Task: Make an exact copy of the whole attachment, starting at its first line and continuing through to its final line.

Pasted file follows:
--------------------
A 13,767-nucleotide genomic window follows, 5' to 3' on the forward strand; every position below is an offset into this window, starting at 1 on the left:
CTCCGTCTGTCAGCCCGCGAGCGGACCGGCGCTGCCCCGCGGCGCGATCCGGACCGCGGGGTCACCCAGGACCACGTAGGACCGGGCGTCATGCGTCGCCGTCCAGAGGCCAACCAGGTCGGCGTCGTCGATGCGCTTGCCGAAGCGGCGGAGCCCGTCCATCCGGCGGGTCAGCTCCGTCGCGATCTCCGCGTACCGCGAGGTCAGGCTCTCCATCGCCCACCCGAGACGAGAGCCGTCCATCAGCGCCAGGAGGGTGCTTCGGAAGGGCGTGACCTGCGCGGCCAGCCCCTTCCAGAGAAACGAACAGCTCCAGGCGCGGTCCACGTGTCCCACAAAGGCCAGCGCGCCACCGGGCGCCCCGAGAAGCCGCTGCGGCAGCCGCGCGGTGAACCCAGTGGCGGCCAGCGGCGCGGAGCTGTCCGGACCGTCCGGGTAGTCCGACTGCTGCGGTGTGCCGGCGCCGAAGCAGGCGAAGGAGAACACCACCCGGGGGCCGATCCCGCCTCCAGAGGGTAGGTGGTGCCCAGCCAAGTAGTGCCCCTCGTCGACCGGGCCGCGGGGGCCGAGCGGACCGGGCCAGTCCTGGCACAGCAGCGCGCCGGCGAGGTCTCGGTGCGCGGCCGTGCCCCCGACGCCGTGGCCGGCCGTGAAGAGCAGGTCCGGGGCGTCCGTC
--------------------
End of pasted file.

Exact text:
A 13,767-nucleotide genomic window follows, 5' to 3' on the forward strand; every position below is an offset into this window, starting at 1 on the left:
CTCCGTCTGTCAGCCCGCGAGCGGACCGGCGCTGCCCCGCGGCGCGATCCGGACCGCGGGGTCACCCAGGACCACGTAGGACCGGGCGTCATGCGTCGCCGTCCAGAGGCCAACCAGGTCGGCGTCGTCGATGCGCTTGCCGAAGCGGCGGAGCCCGTCCATCCGGCGGGTCAGCTCCGTCGCGATCTCCGCGTACCGCGAGGTCAGGCTCTCCATCGCCCACCCGAGACGAGAGCCGTCCATCAGCGCCAGGAGGGTGCTTCGGAAGGGCGTGACCTGCGCGGCCAGCCCCTTCCAGAGAAACGAACAGCTCCAGGCGCGGTCCACGTGTCCCACAAAGGCCAGCGCGCCACCGGGCGCCCCGAGAAGCCGCTGCGGCAGCCGCGCGGTGAACCCAGTGGCGGCCAGCGGCGCGGAGCTGTCCGGACCGTCCGGGTAGTCCGACTGCTGCGGTGTGCCGGCGCCGAAGCAGGCGAAGGAGAACACCACCCGGGGGCCGATCCCGCCTCCAGAGGGTAGGTGGTGCCCAGCCAAGTAGTGCCCCTCGTCGACCGGGCCGCGGGGGCCGAGCGGACCGGGCCAGTCCTGGCACAGCAGCGCGCCGGCGAGGTCTCGGTGCGCGGCCGTGCCCCCGACGCCGTGGCCGGCCGTGAAGAGCAGGTCCGGGGCGTCCGTC